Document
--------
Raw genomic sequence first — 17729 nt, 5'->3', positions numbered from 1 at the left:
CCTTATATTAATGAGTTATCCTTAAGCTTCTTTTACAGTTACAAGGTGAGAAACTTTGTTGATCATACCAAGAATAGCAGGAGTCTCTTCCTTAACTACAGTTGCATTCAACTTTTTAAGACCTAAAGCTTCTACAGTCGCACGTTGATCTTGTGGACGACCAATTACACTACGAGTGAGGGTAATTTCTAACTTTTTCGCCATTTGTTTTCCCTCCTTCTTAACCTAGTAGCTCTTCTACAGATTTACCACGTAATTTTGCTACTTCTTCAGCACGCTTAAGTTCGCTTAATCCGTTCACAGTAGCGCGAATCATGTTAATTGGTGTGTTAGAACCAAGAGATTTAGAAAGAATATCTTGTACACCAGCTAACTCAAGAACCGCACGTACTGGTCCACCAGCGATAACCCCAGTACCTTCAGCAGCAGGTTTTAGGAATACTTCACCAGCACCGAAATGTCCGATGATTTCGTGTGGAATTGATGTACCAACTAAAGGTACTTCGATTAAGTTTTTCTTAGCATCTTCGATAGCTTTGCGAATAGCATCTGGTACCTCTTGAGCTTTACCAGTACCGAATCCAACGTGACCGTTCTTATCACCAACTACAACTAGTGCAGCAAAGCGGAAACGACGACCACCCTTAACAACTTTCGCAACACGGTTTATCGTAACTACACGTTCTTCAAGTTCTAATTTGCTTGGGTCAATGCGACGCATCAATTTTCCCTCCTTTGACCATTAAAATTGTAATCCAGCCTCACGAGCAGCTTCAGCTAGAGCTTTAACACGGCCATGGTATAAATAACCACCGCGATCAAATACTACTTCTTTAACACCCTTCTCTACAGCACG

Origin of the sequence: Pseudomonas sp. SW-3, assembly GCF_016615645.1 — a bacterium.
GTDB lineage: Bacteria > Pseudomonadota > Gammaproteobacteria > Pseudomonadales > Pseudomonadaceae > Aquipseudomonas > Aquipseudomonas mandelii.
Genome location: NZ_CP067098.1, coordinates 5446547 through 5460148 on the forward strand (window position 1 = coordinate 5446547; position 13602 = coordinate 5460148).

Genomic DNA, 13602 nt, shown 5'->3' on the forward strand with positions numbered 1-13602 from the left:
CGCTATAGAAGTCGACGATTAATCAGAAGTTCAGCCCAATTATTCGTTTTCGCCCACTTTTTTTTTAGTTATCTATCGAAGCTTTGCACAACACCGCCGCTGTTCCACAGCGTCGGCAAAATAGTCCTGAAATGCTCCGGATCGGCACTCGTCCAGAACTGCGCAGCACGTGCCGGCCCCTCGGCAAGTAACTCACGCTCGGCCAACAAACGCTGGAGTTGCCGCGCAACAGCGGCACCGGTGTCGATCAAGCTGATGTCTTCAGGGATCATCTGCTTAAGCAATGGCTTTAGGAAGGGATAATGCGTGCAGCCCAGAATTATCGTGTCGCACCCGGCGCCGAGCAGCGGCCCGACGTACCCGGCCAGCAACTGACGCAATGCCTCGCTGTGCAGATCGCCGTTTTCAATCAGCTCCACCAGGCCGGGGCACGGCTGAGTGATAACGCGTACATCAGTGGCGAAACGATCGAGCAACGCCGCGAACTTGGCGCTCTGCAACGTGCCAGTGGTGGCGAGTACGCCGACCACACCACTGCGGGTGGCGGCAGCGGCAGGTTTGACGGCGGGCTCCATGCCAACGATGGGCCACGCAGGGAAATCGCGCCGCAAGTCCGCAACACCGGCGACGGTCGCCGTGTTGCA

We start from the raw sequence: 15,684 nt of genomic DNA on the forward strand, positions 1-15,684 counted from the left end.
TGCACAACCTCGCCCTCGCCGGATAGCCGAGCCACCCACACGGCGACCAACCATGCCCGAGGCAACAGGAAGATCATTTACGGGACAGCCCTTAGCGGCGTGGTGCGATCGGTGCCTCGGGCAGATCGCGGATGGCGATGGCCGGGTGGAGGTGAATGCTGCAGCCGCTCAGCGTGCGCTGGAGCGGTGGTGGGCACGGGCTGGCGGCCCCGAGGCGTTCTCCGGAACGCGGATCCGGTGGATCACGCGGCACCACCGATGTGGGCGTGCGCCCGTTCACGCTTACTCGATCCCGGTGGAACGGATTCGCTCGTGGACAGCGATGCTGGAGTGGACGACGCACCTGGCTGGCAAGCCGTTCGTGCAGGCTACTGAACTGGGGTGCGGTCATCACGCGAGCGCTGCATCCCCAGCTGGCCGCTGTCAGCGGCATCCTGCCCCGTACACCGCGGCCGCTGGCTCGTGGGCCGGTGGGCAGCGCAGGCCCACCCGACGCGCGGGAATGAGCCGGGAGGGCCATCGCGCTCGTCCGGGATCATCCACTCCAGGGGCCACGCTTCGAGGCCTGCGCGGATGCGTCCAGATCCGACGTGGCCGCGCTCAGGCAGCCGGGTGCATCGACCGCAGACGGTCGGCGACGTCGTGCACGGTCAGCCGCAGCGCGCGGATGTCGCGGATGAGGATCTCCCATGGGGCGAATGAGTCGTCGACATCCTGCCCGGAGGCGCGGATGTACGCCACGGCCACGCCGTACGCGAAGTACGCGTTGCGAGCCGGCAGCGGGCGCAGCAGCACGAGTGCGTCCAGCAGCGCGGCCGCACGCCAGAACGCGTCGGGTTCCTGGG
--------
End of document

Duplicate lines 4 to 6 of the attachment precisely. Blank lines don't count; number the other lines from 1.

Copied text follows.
GTDB lineage: Bacteria > Pseudomonadota > Gammaproteobacteria > Pseudomonadales > Pseudomonadaceae > Aquipseudomonas > Aquipseudomonas mandelii.
Genome location: NZ_CP067098.1, coordinates 5446547 through 5460148 on the forward strand (window position 1 = coordinate 5446547; position 13602 = coordinate 5460148).

Genomic DNA, 13602 nt, shown 5'->3' on the forward strand with positions numbered 1-13602 from the left: